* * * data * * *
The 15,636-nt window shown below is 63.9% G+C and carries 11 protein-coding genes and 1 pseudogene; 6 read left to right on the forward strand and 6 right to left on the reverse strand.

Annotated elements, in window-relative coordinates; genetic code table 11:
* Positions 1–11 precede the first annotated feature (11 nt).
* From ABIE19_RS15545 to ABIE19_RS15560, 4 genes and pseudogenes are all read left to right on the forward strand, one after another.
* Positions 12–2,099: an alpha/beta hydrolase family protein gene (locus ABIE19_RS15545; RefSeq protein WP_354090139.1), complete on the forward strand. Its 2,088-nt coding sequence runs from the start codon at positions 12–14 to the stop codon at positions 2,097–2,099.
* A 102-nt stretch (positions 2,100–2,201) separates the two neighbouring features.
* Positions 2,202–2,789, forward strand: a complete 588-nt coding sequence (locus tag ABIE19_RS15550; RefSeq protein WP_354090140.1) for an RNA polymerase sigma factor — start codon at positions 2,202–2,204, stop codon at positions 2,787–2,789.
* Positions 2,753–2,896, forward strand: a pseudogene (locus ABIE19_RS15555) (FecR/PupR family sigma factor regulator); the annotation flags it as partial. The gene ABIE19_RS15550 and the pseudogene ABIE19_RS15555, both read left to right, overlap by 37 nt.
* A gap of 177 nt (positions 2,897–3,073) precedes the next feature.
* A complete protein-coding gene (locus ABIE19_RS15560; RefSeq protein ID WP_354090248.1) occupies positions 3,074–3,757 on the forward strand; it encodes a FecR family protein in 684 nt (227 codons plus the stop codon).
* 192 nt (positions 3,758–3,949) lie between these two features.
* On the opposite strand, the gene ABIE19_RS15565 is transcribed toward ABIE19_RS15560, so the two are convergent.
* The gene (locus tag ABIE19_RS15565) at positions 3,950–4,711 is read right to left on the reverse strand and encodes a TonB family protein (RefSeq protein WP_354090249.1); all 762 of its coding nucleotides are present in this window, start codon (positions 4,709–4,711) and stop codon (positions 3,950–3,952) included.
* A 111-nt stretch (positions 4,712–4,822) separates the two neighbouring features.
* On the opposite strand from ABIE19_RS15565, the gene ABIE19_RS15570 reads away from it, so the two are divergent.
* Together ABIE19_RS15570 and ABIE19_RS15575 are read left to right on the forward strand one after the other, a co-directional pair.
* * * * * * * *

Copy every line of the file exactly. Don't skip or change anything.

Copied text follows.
The 15,636-nt window shown below is 63.9% G+C and carries 11 protein-coding genes and 1 pseudogene; 6 read left to right on the forward strand and 6 right to left on the reverse strand.

Annotated elements, in window-relative coordinates; genetic code table 11:
* Positions 1–11 precede the first annotated feature (11 nt).
* From ABIE19_RS15545 to ABIE19_RS15560, 4 genes and pseudogenes are all read left to right on the forward strand, one after another.
* Positions 12–2,099: an alpha/beta hydrolase family protein gene (locus ABIE19_RS15545; RefSeq protein WP_354090139.1), complete on the forward strand. Its 2,088-nt coding sequence runs from the start codon at positions 12–14 to the stop codon at positions 2,097–2,099.
* A 102-nt stretch (positions 2,100–2,201) separates the two neighbouring features.
* Positions 2,202–2,789, forward strand: a complete 588-nt coding sequence (locus tag ABIE19_RS15550; RefSeq protein WP_354090140.1) for an RNA polymerase sigma factor — start codon at positions 2,202–2,204, stop codon at positions 2,787–2,789.
* Positions 2,753–2,896, forward strand: a pseudogene (locus ABIE19_RS15555) (FecR/PupR family sigma factor regulator); the annotation flags it as partial. The gene ABIE19_RS15550 and the pseudogene ABIE19_RS15555, both read left to right, overlap by 37 nt.
* A gap of 177 nt (positions 2,897–3,073) precedes the next feature.
* A complete protein-coding gene (locus ABIE19_RS15560; RefSeq protein ID WP_354090248.1) occupies positions 3,074–3,757 on the forward strand; it encodes a FecR family protein in 684 nt (227 codons plus the stop codon).
* 192 nt (positions 3,758–3,949) lie between these two features.
* On the opposite strand, the gene ABIE19_RS15565 is transcribed toward ABIE19_RS15560, so the two are convergent.
* The gene (locus tag ABIE19_RS15565) at positions 3,950–4,711 is read right to left on the reverse strand and encodes a TonB family protein (RefSeq protein WP_354090249.1); all 762 of its coding nucleotides are present in this window, start codon (positions 4,709–4,711) and stop codon (positions 3,950–3,952) included.
* A 111-nt stretch (positions 4,712–4,822) separates the two neighbouring features.
* On the opposite strand from ABIE19_RS15565, the gene ABIE19_RS15570 reads away from it, so the two are divergent.
* Together ABIE19_RS15570 and ABIE19_RS15575 are read left to right on the forward strand one after the other, a co-directional pair.